The mean is the total sum of scores, divided by the amount of scores. For example, with a set of data reading:

5, 9, 2, 3, 9, 7, 2, 9, 4, 1, 8

The sum of the data is 59 (5+9+2+3+9+7+2+9+4+1+8). There are 11 individual scores, so to find the mean, one would divide 59 by 11. In this instance, the mean is 5.36.

The median is the central score in a set of data. Let us take the same data as above:

5, 9, 2, 3, 9, 7, 2, 9, 4, 1, 8

To find the median, one must first order the data:

1, 2, 2, 3, 4, 5, 6, 7, 9, 9, 9

Now we have the same eleven values, but numerically ordered. The median value is found by taking the number of values, adding one, and then dividing by two. For example, in this set there are eleven values. If we add one, we have twelve, and if we then divide by two, we have six. Thus, the sixth value in this set is the median value, which means that the median is five:

1, 2, 2, 3, 4, **5**, 6, 7, 9, 9, 9

When there is an even amount of values (say, 10 or 12), the median value will fall between two numbers. For example, let us add an extra value of 9 to our set:

1, 2, 2, 3, 4, 5, 6, 7, 9, 9, 9, 9

There are now twelve values. If we follow the same rule as before, we add one to make thirteen, then divide by two to get 6.5. That means that the median value is halfway *between *the sixth value and the seventh value of our set:

1, 2, 2, 3, 4, **5, 6**, 7, 9, 9, 9, 9

Thus, in this particular set of values, the median is 5.5.

The mode is simply the most frequent data value.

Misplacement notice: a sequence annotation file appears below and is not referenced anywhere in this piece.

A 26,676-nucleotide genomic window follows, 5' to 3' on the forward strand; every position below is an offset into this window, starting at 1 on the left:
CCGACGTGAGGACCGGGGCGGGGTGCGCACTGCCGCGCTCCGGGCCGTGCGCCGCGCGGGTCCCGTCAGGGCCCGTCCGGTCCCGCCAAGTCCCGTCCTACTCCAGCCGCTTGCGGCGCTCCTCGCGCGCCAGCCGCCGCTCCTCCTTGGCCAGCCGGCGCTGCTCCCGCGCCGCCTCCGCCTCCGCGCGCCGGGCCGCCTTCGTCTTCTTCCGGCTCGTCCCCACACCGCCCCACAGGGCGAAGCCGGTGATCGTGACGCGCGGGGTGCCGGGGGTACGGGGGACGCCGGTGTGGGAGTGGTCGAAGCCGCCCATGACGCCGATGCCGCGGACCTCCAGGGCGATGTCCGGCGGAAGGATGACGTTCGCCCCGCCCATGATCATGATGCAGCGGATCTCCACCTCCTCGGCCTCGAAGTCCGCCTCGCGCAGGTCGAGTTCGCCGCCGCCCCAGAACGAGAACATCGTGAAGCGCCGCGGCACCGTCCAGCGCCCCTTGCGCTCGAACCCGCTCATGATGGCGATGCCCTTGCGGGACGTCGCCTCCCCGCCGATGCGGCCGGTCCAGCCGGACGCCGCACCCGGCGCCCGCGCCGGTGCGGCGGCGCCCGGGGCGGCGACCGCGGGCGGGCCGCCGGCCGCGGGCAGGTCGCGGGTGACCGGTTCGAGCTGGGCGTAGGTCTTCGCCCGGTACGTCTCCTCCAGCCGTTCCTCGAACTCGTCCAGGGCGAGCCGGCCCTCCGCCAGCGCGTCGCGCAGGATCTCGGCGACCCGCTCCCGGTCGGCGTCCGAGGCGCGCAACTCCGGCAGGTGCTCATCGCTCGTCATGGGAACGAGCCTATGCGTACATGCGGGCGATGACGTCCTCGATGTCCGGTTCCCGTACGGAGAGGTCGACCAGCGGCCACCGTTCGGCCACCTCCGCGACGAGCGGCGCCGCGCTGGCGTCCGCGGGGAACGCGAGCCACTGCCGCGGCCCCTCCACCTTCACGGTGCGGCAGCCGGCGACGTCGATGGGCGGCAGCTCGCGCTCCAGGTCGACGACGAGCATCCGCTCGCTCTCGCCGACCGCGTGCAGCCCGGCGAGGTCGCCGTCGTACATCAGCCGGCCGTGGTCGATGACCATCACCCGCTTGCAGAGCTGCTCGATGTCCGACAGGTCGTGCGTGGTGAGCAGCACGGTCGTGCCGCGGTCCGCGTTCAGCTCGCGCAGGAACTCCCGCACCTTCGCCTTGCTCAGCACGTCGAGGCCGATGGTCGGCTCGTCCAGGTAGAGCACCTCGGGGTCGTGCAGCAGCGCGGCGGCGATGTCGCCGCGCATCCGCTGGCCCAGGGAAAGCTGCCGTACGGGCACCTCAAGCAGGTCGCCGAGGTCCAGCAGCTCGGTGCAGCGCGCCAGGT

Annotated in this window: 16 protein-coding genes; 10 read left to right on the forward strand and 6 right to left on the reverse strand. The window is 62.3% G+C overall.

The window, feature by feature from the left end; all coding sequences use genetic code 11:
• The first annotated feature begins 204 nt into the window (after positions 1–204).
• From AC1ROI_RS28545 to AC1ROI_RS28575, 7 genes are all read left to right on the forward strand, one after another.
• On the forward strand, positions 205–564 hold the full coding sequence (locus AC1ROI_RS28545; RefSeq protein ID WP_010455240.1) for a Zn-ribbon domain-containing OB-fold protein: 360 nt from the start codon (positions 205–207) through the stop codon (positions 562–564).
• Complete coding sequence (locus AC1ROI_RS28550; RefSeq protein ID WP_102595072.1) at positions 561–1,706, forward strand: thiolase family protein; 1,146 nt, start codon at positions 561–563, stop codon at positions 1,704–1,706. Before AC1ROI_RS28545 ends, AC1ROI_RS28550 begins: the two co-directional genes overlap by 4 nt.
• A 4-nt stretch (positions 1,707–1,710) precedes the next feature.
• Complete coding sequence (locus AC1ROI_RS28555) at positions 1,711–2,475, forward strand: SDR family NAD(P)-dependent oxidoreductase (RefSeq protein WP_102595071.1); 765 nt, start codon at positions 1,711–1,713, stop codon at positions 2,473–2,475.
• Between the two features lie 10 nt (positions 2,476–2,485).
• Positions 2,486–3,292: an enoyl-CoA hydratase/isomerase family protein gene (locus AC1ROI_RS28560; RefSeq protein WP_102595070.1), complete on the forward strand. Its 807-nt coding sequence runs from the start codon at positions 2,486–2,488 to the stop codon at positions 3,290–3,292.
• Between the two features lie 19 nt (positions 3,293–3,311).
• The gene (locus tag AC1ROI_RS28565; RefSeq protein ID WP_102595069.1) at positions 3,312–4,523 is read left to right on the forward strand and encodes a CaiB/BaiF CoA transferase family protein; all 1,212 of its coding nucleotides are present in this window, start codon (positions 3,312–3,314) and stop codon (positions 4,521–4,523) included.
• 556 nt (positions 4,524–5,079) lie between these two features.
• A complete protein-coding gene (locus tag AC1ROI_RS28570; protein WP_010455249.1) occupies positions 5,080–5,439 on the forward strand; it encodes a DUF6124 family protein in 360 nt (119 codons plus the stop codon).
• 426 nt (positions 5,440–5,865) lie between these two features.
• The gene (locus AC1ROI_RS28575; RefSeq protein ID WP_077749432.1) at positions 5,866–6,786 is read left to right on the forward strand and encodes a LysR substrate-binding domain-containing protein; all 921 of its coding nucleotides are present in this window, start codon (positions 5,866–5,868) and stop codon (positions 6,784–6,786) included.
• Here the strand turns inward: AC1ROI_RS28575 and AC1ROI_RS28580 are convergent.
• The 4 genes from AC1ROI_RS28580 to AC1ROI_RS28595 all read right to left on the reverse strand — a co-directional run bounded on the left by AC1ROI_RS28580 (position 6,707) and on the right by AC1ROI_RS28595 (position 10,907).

1, 2, 2, 3, 4, 5, 6, 7, 9, 9, 9

In this set, 9 occurs three times, which is more than any other value, which means that it is the mode.

In some circumstances, there will be more than one mode.

The p-value serves as a measure of the probability (hence ‘p’) that the difference in the results of the experimental group and the control group was a product of chance alone. For example, a p-value of 0.05 suggests that there is a 5% (or 5 in 100) probability that the difference in results between the groups was due to chance, whilst a p-value of 0.5 suggests that there is a 50% probability that the difference was due to chance.

In general, a p-value of 0.05 or lower (0.04, 0.03 etc.) is utilised to deem whether or not results are *statistically significant*. That is, whether they can be trusted and generalised.

If there are no extraneous variables and the results are deemed to be statistically significant (see above), generalisations can be made to the wider population based on the results of the sample used.

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